3. Up Harbour Arm
Follow the shoreline and pass the brand new Old Kent Market, a mix of streetfood and produce stalls, on your way to the Harbour Arm. If it’s a warm day, and the tide is out, hold your nose, as the seaweed can be a bit pongy, and make for Scandi-style Mala Kaffee for an espresso with epic views. Next door Cheesy Tiger serves up well-sourced wine and sharing plates cooked by ex-Babyshambles musician-cum-chef Tom: the onglet with endive and ricotta was a particular hit on our table. Adjoining it is the Harbour Arms, a cute micro real ale pub, and the Lighthouse bar at the harbour tip, which has lively regular spoken word and live music soirees. We had a riotous time at a poetry night on our last visit.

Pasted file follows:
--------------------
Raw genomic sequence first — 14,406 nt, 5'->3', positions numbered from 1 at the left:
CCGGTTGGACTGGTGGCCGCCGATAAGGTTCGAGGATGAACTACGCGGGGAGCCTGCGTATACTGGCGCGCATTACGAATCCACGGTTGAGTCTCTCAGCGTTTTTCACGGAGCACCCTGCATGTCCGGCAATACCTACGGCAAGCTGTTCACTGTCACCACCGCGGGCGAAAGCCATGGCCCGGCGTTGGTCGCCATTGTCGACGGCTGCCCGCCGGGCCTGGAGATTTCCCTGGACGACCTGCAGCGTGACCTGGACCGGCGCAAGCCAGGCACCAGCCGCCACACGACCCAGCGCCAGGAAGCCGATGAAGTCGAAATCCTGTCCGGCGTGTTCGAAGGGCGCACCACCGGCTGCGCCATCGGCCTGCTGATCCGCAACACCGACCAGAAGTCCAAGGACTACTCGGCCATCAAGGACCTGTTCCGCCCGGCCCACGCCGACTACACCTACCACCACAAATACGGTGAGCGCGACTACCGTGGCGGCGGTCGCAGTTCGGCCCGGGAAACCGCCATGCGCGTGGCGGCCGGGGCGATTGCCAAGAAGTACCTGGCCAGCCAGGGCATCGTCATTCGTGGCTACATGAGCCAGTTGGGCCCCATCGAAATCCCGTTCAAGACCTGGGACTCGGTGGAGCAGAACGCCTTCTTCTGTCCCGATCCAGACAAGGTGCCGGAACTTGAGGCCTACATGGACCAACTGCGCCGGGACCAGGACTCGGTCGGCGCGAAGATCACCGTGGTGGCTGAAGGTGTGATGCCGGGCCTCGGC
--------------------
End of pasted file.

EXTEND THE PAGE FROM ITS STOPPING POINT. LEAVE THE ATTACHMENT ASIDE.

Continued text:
4. Going out
The Theatre Royal, which dates from 1786, in the Hawley Square conservation area, is a pitch perfect repro of a London venue; we watched a memorable gig by John Cooper Clarke a few years back. Up in Cliftonville, past the Winter Gardens (which hosts regular bands and singers) the Tom Thumb Theatre is one of the world’s smallest theatres; as is the nearby Margate Arts Club on Northdown Road, open sporadically when events are on, so check social media for details. And Sundowners: it’s an institution on the seafront, whatever your sexuality. A new arrival this autumn is The Talking Drum, from the guys behind renowned Deal fave Smugglers Records.
5. Over to Cliftonville